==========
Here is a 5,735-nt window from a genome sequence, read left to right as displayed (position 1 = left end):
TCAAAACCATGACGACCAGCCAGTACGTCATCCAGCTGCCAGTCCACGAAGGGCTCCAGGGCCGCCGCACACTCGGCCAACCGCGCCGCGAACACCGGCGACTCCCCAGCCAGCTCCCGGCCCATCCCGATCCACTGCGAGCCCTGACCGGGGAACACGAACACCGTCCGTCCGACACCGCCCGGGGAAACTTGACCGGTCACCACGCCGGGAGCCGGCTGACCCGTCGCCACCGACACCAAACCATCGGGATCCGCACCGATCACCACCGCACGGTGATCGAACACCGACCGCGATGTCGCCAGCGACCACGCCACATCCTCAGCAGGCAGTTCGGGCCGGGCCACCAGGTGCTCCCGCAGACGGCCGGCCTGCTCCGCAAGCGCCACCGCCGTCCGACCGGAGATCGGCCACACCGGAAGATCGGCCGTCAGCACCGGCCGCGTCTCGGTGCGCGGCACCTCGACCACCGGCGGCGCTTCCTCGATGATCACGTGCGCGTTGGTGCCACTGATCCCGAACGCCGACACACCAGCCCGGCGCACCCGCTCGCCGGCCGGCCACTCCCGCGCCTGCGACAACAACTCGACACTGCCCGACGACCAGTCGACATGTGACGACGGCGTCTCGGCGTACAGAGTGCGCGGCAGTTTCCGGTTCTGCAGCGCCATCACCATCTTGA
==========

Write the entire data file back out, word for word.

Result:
Here is a 5,735-nt window from a genome sequence, read left to right as displayed (position 1 = left end):
TCAAAACCATGACGACCAGCCAGTACGTCATCCAGCTGCCAGTCCACGAAGGGCTCCAGGGCCGCCGCACACTCGGCCAACCGCGCCGCGAACACCGGCGACTCCCCAGCCAGCTCCCGGCCCATCCCGATCCACTGCGAGCCCTGACCGGGGAACACGAACACCGTCCGTCCGACACCGCCCGGGGAAACTTGACCGGTCACCACGCCGGGAGCCGGCTGACCCGTCGCCACCGACACCAAACCATCGGGATCCGCACCGATCACCACCGCACGGTGATCGAACACCGACCGCGATGTCGCCAGCGACCACGCCACATCCTCAGCAGGCAGTTCGGGCCGGGCCACCAGGTGCTCCCGCAGACGGCCGGCCTGCTCCGCAAGCGCCACCGCCGTCCGACCGGAGATCGGCCACACCGGAAGATCGGCCGTCAGCACCGGCCGCGTCTCGGTGCGCGGCACCTCGACCACCGGCGGCGCTTCCTCGATGATCACGTGCGCGTTGGTGCCACTGATCCCGAACGCCGACACACCAGCCCGGCGCACCCGCTCGCCGGCCGGCCACTCCCGCGCCTGCGACAACAACTCGACACTGCCCGACGACCAGTCGACATGTGACGACGGCGTCTCGGCGTACAGAGTGCGCGGCAGTTTCCGGTTCTGCAGCGCCATCACCATCTTGA